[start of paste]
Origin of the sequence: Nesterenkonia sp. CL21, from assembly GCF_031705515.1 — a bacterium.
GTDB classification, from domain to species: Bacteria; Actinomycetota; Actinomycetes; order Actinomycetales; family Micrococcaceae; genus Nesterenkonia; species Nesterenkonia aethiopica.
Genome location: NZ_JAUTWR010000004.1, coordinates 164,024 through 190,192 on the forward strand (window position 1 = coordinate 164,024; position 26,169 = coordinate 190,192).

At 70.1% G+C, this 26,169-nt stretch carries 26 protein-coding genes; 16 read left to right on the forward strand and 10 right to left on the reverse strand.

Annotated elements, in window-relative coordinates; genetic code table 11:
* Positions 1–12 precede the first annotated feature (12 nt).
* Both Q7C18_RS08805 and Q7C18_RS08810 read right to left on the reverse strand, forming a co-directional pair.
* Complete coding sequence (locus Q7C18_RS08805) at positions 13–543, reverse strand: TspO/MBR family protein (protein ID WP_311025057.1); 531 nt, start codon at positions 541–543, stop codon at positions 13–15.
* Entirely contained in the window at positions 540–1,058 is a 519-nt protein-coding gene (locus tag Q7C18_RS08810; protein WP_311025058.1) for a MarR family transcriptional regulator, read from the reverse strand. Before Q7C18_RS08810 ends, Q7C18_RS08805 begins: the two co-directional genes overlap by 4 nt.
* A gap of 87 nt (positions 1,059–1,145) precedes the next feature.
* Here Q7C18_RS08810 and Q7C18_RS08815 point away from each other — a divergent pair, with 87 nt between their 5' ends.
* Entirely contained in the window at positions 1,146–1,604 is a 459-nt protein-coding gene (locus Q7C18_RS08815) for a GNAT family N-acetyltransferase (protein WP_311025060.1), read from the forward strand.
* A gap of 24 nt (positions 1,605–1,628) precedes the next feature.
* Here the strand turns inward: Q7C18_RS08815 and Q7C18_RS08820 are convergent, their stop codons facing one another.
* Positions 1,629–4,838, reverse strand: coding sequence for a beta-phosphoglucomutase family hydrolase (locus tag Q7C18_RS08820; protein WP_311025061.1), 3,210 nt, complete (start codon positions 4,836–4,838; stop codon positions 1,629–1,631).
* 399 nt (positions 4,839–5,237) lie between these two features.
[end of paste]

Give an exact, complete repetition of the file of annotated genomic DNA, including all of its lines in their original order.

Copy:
Origin of the sequence: Nesterenkonia sp. CL21, from assembly GCF_031705515.1 — a bacterium.
GTDB classification, from domain to species: Bacteria; Actinomycetota; Actinomycetes; order Actinomycetales; family Micrococcaceae; genus Nesterenkonia; species Nesterenkonia aethiopica.
Genome location: NZ_JAUTWR010000004.1, coordinates 164,024 through 190,192 on the forward strand (window position 1 = coordinate 164,024; position 26,169 = coordinate 190,192).

At 70.1% G+C, this 26,169-nt stretch carries 26 protein-coding genes; 16 read left to right on the forward strand and 10 right to left on the reverse strand.

Annotated elements, in window-relative coordinates; genetic code table 11:
* Positions 1–12 precede the first annotated feature (12 nt).
* Both Q7C18_RS08805 and Q7C18_RS08810 read right to left on the reverse strand, forming a co-directional pair.
* Complete coding sequence (locus Q7C18_RS08805) at positions 13–543, reverse strand: TspO/MBR family protein (protein ID WP_311025057.1); 531 nt, start codon at positions 541–543, stop codon at positions 13–15.
* Entirely contained in the window at positions 540–1,058 is a 519-nt protein-coding gene (locus tag Q7C18_RS08810; protein WP_311025058.1) for a MarR family transcriptional regulator, read from the reverse strand. Before Q7C18_RS08810 ends, Q7C18_RS08805 begins: the two co-directional genes overlap by 4 nt.
* A gap of 87 nt (positions 1,059–1,145) precedes the next feature.
* Here Q7C18_RS08810 and Q7C18_RS08815 point away from each other — a divergent pair, with 87 nt between their 5' ends.
* Entirely contained in the window at positions 1,146–1,604 is a 459-nt protein-coding gene (locus Q7C18_RS08815) for a GNAT family N-acetyltransferase (protein WP_311025060.1), read from the forward strand.
* A gap of 24 nt (positions 1,605–1,628) precedes the next feature.
* Here the strand turns inward: Q7C18_RS08815 and Q7C18_RS08820 are convergent, their stop codons facing one another.
* Positions 1,629–4,838, reverse strand: coding sequence for a beta-phosphoglucomutase family hydrolase (locus tag Q7C18_RS08820; protein WP_311025061.1), 3,210 nt, complete (start codon positions 4,836–4,838; stop codon positions 1,629–1,631).
* 399 nt (positions 4,839–5,237) lie between these two features.